Pastor to Pastor

Holy by Performance

Our walk needs to talk as well as our talk talks.

Advice to Preachers and Teachers (22)

But be doers of the word, and not hearers only, deceiving yourselves. James 1.22

“While we preach often we improve slowly; often are we offended, seldom patient, often conquered, seldom conquerors, often led astray, seldom wise. Then what will help us, like weak and unskilled fighters whose weapons turn and wound them, while it is no credit to hear these things, but to accomplish them? For the law does not make holy by hearing, but doubtless by performance; each should honour the Lord, not simply by words and bodily toil, but by ripeness of character and purity of heart.”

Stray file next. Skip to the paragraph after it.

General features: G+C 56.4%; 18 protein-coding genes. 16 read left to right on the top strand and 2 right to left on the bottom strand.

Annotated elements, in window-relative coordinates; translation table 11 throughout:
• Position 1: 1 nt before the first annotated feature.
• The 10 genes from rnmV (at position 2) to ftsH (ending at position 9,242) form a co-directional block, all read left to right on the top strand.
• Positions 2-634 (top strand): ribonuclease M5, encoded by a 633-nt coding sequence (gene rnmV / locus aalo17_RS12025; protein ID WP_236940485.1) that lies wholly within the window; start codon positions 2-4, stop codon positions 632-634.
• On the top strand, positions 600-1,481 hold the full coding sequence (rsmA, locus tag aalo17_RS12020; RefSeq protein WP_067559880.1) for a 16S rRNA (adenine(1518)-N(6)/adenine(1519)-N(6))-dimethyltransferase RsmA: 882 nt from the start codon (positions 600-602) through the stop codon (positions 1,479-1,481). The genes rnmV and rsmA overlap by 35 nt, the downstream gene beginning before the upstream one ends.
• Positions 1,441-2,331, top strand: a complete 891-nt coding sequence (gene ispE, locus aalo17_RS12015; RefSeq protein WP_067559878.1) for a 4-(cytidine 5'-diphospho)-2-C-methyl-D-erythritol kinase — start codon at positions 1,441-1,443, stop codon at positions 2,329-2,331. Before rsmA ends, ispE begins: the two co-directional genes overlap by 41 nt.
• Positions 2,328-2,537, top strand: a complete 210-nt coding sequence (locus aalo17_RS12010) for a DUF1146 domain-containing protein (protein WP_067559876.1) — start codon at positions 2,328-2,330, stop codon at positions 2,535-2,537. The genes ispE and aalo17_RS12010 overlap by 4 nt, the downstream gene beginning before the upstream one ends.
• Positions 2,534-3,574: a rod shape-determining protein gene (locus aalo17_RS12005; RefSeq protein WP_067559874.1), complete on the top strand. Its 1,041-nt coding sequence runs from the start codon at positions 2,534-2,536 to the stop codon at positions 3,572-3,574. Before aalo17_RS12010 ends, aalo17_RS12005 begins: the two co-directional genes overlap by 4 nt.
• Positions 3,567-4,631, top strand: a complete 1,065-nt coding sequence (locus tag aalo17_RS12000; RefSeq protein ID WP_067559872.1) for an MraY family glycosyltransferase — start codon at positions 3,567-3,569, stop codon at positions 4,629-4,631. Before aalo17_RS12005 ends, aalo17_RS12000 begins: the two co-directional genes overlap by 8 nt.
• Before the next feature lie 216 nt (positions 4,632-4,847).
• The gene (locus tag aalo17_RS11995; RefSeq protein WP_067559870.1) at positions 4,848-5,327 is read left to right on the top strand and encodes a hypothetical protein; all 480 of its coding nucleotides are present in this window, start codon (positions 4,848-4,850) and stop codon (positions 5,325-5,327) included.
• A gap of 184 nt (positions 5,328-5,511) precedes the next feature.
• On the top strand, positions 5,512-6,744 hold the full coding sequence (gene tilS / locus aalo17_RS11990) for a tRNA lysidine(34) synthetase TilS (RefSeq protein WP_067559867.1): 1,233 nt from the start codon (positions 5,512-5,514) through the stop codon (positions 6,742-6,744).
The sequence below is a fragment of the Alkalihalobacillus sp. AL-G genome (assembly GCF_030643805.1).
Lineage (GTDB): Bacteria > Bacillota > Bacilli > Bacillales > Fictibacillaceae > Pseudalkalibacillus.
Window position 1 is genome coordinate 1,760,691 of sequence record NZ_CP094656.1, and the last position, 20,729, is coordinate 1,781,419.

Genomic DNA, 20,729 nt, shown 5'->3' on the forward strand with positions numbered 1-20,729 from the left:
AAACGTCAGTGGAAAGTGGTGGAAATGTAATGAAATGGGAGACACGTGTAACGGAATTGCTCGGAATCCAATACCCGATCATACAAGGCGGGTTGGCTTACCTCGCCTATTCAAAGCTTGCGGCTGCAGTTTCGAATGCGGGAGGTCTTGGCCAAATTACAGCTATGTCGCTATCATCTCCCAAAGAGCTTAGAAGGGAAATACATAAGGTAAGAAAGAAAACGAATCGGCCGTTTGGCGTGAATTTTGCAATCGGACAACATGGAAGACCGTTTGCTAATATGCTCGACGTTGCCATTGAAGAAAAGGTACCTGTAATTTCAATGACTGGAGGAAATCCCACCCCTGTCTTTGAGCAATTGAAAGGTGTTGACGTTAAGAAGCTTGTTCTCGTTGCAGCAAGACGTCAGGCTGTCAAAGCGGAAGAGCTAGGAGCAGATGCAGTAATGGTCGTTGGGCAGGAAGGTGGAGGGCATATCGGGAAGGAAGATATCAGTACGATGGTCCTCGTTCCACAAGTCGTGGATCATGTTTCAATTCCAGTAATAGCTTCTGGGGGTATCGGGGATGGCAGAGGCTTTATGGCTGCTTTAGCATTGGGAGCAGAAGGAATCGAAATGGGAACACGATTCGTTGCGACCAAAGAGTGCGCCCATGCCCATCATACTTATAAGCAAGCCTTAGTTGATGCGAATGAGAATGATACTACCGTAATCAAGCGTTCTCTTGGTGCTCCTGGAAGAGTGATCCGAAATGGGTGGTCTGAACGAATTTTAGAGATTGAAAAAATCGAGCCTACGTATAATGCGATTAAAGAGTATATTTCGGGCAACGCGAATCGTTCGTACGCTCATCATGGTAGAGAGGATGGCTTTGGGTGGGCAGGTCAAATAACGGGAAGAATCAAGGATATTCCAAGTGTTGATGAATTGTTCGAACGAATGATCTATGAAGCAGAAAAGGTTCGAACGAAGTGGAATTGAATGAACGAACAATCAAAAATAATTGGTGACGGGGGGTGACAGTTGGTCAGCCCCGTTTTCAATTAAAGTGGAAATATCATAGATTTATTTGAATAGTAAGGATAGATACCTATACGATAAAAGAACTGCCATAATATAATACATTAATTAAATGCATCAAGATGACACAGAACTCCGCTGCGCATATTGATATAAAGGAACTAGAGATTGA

- Columbanus, Sermon II

What we do

Those who minister the Word of God are especially responsible before the Lord for many things, not least of which is consistency in how we live what we teach. We don’t want our lagging lives to call into question the great truths we proclaim about the life of faith. We work hard to improve our skills as preachers or teachers. Do we work as hard to improve our walk with the Lord? Or to increase in wisdom and holiness?

Pastors and teachers are on the same journey as those they serve. We have been called to the Kingdom and glory of God (1 Thess. 2.12). We want Jesus to increase in us, and our old selves to decline (Jn. 3.30). Day by day we hope to grow in the grace and knowledge of our Lord Jesus Christ (2 Pet. 3.18), to be more fully clothed with Jesus (Eph. 4.17-24; Rom. 13.24), and to bring holiness to completion in the fear of God (2 Cor. 7.1). We can only lead those we teach to make progress in the Lord when we are making progress. The more we advance in Christlikeness, the better we will be able to lead others on that path as well.